The safest place for a baby to sleep is on his/her back, in an empty crib (no blankets, pillows, or stuffed animals), ideally in the same room as a parent. These steps are linked to a much lower rate of Sudden Infant Death Syndrome (SIDS) and infant suffocation. Since the National Institute for Health launched the Safe to Sleep campaign (previously called Back to Sleep) in 1994, SIDS deaths have declined 50 percent while rates of back-sleeping have increased. The campaign works with pediatricians and other medical professionals as well as community leaders to communicate the basics of safe sleep and connect families with resources to help address issues they face.
By Laura Camp, Business Development Manager for LENA; Former South Carolina classroom teacher and school district early childhood program administrator
As any experienced educator will tell you, there are moments in your career that redefine your focus. For me, a pivotal moment happened in a first-grade classroom where a group of students was engaged in a conversation about Little Red Riding Hood. When the discussion turned to the difference between a cloak and a jacket, not a single six-year-old could identify the word “sleeve.”
Why does this matter?
As the graphic below illustrates, early language is connected to later outcomes. Vocabulary deficits in early childhood lead to future struggles with reading fluency and comprehension, which in turn can impact high school graduation rates and much in life after that.
Graphic provided courtesy of LENA.
Studies published just this year validate the relationship between conversational turns and brain activity and structure, as well as future impacts on IQ and other school achievement measures. Research shows that many parents, regardless of income, don’t have enough conversations with their children to encourage healthy brain growth, and leaders in education are quick to point out that “language nutrition” is important for all children.
So, given that gaps in school readiness can be seen early and are known to persist, why do many families still struggle to connect effectively with the programs and agencies providing services focused on improving these foundations?
A big part of the challenge is that services across agencies are not aligned, making access more complicated for families. In response to this barrier, many South Carolina communities are creating innovative partnerships, including one that I’ve worked closely with – a partnership in Cherokee County focused on school readiness data pointing to gaps in early language and literacy skills.
At first glance, fixing early language gaps sounds easy… just tell parents to talk more! Unfortunately, it’s not that simple. We often overestimate the amount we talk to, and especially talk with, our children. The partnership set out to find ways to make everyday interactions easier and more intuitive. Using two implementation models – LENA Start, a small group model, and LENA Home, a home visiting program – the partnership provides 13 weeks of coaching, practice, and feedback around the importance of early talk.
Why is feedback so important?
Through reports generated from a LENA device (also referred to as a “talk pedometer”), parents see the number of words they are speaking to their child, and more importantly, the number of conversational turns. Parents can determine which times of day were most interactive and what they were doing with their child during those times.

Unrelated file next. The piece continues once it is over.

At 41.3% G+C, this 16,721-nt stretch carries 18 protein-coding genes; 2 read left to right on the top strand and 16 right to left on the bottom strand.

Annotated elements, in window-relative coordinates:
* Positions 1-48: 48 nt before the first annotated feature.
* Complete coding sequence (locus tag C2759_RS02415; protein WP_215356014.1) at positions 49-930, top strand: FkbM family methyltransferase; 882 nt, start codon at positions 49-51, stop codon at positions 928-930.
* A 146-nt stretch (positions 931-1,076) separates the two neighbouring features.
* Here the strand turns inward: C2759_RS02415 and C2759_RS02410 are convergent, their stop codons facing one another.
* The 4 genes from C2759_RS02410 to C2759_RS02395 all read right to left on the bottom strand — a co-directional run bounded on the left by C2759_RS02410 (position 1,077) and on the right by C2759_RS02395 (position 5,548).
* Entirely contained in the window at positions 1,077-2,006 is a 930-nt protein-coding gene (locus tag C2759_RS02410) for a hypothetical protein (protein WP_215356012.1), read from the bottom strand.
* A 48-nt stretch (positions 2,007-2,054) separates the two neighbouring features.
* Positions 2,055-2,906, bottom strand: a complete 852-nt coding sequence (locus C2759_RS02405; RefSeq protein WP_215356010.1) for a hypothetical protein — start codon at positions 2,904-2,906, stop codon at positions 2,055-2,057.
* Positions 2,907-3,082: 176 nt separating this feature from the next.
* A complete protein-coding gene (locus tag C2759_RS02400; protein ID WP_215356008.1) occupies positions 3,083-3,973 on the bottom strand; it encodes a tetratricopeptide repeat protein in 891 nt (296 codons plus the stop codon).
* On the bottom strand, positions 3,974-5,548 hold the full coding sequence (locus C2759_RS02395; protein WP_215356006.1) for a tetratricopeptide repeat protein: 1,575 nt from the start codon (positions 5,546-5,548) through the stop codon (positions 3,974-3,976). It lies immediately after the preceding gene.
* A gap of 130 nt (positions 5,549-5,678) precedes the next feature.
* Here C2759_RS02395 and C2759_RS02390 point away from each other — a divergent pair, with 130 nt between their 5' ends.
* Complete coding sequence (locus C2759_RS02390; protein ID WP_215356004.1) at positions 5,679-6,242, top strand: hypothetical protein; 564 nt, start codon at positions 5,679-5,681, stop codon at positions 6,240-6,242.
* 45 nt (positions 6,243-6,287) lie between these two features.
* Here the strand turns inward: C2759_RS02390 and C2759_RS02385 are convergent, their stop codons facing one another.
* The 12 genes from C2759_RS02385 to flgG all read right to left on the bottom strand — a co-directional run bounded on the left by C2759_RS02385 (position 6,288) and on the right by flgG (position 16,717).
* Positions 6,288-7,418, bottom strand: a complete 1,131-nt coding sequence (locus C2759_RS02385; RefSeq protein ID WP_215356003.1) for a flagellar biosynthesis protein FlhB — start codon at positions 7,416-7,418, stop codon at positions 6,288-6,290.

As a parent, how often do you get a pat on the back for your hard work? Imagine the excitement of seeing your progress on paper! Using this type of objective feedback over time creates a sustained level of success for parents, whose overwhelming response has been, “Why didn’t anyone help me do this sooner?”
The results include significant increases in measures of words and conversational turns, as well as accelerated language development for participating children. This is how the partnership measures its success and shares program data with funders, including the SC Education Oversight Committee that administers the SC Community Block Grant for Education Pilot Programs. The state’s support helped to encourage real inter-agency collaboration for best practices within early childhood systems as the program enters its third year of implementation.
The program’s success calls attention to the urgent need for family service agencies to unite in ways that simplify access. While the challenges in building a cohesive partnership can be many, the work accomplished highlights some of the early childhood innovations being implemented in South Carolina. Other examples include The City of Spartanburg, working to implement a collaborative and connected early childhood program continuum model, and the Tri-County Cradle to Career Collaborative working in Berkeley, Charleston, and Dorchester counties to improve the collective impact of multiple service providers.
State-level policies and systems impact the day-to-day life of program implementers, and S.C. communities are taking a close look at how to rebuild more connected, system-wide capacity. If you’re planning such a collaboration, I’d suggest starting with these questions:
- How will we align and connect services across the divide between birth to three and school-age programs?
- How will we eliminate current barriers to collaboration – multiple programs serving the same families, competition over funding sources?
- How will our services measure and communicate outcomes data related to school readiness?
- What systems will we put in place to engage other local stakeholders around the topic of early childhood/family education and support?
Supporting families and young children is a smart investment. The partnership highlighted here emphasizes the need for continued systems-level changes and innovative methods to better align these services – changes that families need long before their child’s first day of kindergarten!